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Fall has officially started and pumpkins are back. The CU Independent has compiled a few ideas on what to do with your favorite globular yellow-orange fruit. It may get messy and sticky, but pumpkins are extremely versatile.
So get creative and have fun pumpkinizing your life.
Pumpkin patch adventure
Munson Farms has a great pumpkin patch right in Boulder. Just 10 minutes away, between 75th Street and Valmont Road, Munson Farms is your neighborhood one-stop shop for pumpkin picking.
Carving pumpkins has been a tradition for centuries stemming from the Celts in Ireland. Instead of the pumpkin, people would carve scary faces into potatoes and turnips and put them in windows to scare away demons. Now it has evolved into a fall tradition where people carve all kinds of images, from scary faces to animals and popular movie characters. So get that big orange orb and carve something mysterious, fanatical or just plain goofy. Get unusual ideas from the 2011 carving contest winners at extremepumpkins.com.
Pumpkin treats. Using a pumpkin for seasonal treats is quite delectable. Pureed pumpkin can make an amazing butter, scrumptious pumpkin bread, and even beer. All of which would make any meal complete. Check out pumpkinrecipes.com for a ridiculously long list of every pumpkin recipe imaginable.
Don’t waste the seeds. Another way to use the leftover gooey mess of seeds from carving pumpkins is to bake them. You can bake them with a variety of spices including sea salt, olive oil, garlic, brown sugar and more. Pumpkin seeds are packed full of fiber, zinc, boot your metabolism and give you energy.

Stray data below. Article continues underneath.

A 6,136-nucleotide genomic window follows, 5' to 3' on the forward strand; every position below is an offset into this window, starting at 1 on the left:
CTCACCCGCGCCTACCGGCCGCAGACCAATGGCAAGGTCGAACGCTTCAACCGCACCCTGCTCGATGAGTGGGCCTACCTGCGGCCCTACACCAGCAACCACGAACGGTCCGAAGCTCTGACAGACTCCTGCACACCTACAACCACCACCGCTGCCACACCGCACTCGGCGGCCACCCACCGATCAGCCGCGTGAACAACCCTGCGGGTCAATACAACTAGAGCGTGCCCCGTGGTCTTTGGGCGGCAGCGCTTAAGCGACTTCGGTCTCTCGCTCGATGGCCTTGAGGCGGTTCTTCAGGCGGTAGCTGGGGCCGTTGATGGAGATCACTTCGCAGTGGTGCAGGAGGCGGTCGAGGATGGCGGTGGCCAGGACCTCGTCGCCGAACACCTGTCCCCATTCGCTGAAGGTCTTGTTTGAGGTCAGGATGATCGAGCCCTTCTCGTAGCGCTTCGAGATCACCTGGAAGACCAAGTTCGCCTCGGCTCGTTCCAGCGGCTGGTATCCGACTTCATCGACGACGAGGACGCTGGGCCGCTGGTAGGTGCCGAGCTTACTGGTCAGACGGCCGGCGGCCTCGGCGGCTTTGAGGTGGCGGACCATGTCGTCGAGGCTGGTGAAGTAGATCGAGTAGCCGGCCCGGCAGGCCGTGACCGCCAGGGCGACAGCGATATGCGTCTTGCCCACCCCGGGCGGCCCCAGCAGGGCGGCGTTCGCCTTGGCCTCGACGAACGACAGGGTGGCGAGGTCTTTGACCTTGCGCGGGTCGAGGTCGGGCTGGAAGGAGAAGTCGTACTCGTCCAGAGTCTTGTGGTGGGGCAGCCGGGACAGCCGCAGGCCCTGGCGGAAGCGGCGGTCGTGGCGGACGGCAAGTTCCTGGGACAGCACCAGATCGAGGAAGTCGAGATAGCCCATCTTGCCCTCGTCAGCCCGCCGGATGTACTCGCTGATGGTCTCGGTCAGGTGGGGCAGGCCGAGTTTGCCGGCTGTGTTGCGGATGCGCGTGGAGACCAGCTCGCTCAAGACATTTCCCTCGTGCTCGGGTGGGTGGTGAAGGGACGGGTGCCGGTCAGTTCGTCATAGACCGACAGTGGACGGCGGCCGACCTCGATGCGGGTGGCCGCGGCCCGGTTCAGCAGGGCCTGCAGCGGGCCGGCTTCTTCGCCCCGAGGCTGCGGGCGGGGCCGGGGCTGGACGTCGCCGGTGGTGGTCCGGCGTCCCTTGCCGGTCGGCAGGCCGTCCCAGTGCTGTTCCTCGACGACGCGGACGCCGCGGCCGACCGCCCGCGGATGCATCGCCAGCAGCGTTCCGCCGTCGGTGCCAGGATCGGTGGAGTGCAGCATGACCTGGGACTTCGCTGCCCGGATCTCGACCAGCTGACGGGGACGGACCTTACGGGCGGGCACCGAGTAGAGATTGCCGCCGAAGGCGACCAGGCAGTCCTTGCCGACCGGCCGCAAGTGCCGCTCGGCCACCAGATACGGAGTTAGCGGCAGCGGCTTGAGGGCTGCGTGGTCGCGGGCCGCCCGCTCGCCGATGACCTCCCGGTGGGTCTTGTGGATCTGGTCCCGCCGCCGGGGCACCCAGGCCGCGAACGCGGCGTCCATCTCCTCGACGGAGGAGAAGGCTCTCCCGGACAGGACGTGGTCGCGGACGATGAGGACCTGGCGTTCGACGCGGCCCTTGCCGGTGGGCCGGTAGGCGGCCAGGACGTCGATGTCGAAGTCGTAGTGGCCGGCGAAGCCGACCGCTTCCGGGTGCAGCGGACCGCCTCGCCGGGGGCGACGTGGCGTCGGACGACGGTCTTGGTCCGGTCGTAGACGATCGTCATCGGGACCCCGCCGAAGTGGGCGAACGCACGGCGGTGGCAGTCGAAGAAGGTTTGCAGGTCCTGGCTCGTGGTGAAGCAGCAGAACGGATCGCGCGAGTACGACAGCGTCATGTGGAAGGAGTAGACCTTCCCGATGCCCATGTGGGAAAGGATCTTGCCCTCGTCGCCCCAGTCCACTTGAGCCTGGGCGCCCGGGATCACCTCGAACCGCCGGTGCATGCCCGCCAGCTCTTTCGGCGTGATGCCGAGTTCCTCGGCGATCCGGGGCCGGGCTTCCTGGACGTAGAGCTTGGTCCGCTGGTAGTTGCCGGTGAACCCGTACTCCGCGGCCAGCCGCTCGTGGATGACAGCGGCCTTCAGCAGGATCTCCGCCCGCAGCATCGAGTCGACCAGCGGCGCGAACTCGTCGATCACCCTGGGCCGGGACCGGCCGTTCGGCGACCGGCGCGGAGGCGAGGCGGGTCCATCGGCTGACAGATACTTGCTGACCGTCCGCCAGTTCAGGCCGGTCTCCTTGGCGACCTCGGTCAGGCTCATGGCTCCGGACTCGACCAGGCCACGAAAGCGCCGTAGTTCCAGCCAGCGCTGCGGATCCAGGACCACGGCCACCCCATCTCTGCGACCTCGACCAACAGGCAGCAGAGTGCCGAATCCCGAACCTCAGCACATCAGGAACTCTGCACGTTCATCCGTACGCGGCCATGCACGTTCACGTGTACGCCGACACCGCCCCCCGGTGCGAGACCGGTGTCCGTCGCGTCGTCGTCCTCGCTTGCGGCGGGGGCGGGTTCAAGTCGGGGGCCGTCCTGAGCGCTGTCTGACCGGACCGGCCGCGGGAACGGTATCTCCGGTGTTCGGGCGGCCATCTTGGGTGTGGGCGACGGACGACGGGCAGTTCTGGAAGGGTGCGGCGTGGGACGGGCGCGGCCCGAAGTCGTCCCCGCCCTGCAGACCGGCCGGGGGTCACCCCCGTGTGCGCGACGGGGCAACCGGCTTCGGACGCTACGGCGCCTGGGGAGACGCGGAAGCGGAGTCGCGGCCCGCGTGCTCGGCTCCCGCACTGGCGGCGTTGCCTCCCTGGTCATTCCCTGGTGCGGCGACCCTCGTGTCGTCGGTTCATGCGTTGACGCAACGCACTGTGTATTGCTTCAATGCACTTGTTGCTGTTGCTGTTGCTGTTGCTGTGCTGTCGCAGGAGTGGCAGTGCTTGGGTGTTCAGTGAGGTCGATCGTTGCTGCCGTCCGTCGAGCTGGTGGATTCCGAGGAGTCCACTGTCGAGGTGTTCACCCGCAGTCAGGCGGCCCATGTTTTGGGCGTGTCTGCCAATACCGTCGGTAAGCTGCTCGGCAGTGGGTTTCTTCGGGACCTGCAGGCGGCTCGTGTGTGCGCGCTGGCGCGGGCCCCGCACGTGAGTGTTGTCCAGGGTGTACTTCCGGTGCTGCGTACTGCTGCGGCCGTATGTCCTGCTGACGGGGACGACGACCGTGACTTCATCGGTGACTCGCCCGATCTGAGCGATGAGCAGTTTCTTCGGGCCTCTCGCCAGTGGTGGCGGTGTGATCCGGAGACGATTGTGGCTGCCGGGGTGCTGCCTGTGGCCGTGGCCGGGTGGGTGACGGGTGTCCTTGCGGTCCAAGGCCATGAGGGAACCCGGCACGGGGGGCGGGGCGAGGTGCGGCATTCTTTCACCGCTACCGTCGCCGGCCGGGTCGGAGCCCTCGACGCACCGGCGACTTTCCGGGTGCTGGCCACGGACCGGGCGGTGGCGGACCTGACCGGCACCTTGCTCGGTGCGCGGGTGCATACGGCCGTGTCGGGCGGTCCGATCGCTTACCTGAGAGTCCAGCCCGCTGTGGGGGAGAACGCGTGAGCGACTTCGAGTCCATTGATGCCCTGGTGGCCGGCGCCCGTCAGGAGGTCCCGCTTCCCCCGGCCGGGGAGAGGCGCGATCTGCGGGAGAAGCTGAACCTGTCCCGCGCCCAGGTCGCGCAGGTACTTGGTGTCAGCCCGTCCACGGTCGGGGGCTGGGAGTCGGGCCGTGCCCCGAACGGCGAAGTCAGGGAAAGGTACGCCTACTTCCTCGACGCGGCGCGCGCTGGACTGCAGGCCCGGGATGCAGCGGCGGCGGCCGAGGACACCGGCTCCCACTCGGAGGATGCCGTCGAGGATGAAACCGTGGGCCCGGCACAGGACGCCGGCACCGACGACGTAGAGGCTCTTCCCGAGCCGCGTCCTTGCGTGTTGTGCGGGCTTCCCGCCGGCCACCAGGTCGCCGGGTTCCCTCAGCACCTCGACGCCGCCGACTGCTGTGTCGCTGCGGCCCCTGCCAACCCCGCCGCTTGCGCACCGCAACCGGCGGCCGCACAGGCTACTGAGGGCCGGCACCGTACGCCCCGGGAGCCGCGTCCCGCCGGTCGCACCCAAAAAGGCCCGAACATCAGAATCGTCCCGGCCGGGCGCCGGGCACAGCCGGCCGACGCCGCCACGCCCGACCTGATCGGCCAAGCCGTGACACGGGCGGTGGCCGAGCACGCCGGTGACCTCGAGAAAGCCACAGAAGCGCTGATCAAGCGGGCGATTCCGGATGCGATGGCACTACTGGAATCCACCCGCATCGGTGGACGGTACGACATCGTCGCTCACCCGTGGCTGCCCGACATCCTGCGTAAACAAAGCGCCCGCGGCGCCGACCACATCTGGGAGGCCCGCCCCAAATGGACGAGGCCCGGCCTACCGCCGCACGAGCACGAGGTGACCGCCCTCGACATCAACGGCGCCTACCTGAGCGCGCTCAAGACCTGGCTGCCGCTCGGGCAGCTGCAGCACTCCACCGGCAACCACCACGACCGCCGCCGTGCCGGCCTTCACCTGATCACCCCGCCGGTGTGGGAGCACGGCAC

Fall-flavored coffee. A fall favorite at Starbucks is the Pumpkin Spice Latte. This latte embraces fall by bringing a sweet, warm, nutmeg and pumpkin taste to your morning coffee. Topped with whipped cream and pumpkin flavoring the Pumpkin Spice Latte is a must try. Pair it with pumpkin bread and you have one tasty fall treat.
Harry Potter-style. For Harry Potter fans out there, whip out your wands and give pumpkin juice a try. Take this recipe from www.mugglenet.com.
Pampered by pumpkins. Pumpkins are rich in antioxidants and Vitamin A making it not only a treat for your taste buds but for your skin as well. A pumpkin scrub may enrich sensitive or sun-damaged skin to replenish the nutrients and heal it. Look for pumpkin scrubs in local beauty shops.
Smashing pumpkins, literally. Now if you’re not into carving, baking, or using a pumpkin for really anything decorative, they also make great entertainment. Pumpkin splattering and catapulting is an alternative to traditional pumpkin uses. Generally splattered in open areas with anything from baseball bats, fireworks or by use of handmade to high-tech catapults. When splattering pumpkins, be smart. Don’t splatter in a public area, near children or while intoxicated.
Contact CU Independent Staff Writer Crystal Anderson at Crystal.firstname.lastname@example.org.